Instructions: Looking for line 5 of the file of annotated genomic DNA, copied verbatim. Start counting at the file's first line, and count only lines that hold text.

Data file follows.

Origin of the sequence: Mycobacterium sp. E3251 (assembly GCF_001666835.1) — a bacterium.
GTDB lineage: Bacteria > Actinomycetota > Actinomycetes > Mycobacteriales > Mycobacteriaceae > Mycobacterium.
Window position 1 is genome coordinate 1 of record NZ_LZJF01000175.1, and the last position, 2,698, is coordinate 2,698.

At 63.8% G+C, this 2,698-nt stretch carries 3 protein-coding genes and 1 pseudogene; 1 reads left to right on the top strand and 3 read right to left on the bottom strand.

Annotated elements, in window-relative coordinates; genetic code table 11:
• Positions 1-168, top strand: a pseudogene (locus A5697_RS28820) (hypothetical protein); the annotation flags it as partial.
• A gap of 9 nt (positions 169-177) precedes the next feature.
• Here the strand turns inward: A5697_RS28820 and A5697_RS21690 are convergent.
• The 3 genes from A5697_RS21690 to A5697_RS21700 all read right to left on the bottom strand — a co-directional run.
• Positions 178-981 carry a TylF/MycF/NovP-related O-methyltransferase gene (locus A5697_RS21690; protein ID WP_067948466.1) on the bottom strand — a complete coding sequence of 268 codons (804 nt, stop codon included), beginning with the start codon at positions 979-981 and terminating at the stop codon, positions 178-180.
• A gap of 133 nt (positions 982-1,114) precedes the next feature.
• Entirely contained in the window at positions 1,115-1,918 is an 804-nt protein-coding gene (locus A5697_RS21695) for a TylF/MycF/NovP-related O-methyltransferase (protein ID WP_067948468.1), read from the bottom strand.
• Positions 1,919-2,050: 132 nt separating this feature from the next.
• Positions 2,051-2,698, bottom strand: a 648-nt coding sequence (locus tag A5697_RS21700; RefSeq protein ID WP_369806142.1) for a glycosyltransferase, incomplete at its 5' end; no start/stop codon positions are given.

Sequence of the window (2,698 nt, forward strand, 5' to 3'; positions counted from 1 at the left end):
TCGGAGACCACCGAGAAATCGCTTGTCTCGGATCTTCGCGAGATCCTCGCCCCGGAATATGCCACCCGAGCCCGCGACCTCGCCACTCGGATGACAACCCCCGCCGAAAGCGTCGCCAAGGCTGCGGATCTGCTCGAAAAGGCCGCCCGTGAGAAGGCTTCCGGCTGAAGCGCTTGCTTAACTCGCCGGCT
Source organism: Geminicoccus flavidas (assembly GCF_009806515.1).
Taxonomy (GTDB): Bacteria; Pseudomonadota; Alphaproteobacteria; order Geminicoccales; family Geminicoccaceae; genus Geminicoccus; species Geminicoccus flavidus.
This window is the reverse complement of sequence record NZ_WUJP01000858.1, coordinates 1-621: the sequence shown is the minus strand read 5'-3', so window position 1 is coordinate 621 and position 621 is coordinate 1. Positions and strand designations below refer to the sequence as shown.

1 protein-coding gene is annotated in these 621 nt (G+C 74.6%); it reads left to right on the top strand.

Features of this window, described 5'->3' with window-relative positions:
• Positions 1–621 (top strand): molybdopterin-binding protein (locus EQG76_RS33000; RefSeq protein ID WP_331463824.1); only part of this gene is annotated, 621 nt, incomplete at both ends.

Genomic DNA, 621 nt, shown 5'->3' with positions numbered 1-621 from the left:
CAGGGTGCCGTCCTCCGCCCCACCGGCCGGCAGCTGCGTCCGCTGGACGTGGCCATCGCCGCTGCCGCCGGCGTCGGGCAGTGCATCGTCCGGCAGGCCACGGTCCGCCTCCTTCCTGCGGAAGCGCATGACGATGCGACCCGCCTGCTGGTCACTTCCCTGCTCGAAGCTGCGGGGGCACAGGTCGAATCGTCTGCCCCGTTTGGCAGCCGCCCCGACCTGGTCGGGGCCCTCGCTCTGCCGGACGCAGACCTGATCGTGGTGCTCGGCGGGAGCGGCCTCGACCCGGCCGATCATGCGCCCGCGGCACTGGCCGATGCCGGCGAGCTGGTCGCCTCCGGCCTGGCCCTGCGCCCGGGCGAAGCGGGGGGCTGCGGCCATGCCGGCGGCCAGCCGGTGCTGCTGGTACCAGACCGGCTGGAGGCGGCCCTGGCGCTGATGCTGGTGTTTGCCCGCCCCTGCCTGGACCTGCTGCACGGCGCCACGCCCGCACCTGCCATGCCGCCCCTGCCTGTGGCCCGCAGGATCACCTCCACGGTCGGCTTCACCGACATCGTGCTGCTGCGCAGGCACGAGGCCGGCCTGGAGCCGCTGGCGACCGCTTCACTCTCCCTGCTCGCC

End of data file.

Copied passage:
Annotated elements, in window-relative coordinates; genetic code table 11: